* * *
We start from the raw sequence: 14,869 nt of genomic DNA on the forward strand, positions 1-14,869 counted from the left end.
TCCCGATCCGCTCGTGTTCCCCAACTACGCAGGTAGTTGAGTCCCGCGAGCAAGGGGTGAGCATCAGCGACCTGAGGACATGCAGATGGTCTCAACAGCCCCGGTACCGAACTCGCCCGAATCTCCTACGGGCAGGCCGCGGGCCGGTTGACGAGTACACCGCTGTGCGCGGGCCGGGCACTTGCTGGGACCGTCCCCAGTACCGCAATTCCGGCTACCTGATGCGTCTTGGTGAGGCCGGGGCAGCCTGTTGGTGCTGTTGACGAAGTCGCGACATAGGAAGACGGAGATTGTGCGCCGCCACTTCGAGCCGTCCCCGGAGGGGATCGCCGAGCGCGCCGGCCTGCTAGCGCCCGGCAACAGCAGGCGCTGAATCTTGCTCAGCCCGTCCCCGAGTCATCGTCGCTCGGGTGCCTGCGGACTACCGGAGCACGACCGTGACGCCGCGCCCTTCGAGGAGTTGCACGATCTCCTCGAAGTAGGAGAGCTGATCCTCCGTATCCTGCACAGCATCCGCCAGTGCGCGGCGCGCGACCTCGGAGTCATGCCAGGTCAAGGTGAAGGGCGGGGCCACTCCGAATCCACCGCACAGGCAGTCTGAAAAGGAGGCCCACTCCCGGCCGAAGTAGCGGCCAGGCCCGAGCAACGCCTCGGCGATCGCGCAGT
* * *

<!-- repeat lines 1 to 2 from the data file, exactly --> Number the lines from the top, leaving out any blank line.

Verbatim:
We start from the raw sequence: 14,869 nt of genomic DNA on the forward strand, positions 1-14,869 counted from the left end.
TCCCGATCCGCTCGTGTTCCCCAACTACGCAGGTAGTTGAGTCCCGCGAGCAAGGGGTGAGCATCAGCGACCTGAGGACATGCAGATGGTCTCAACAGCCCCGGTACCGAACTCGCCCGAATCTCCTACGGGCAGGCCGCGGGCCGGTTGACGAGTACACCGCTGTGCGCGGGCCGGGCACTTGCTGGGACCGTCCCCAGTACCGCAATTCCGGCTACCTGATGCGTCTTGGTGAGGCCGGGGCAGCCTGTTGGTGCTGTTGACGAAGTCGCGACATAGGAAGACGGAGATTGTGCGCCGCCACTTCGAGCCGTCCCCGGAGGGGATCGCCGAGCGCGCCGGCCTGCTAGCGCCCGGCAACAGCAGGCGCTGAATCTTGCTCAGCCCGTCCCCGAGTCATCGTCGCTCGGGTGCCTGCGGACTACCGGAGCACGACCGTGACGCCGCGCCCTTCGAGGAGTTGCACGATCTCCTCGAAGTAGGAGAGCTGATCCTCCGTATCCTGCACAGCATCCGCCAGTGCGCGGCGCGCGACCTCGGAGTCATGCCAGGTCAAGGTGAAGGGCGGGGCCACTCCGAATCCACCGCACAGGCAGTCTGAAAAGGAGGCCCACTCCCGGCCGAAGTAGCGGCCAGGCCCGAGCAACGCCTCGGCGATCGCGCAGT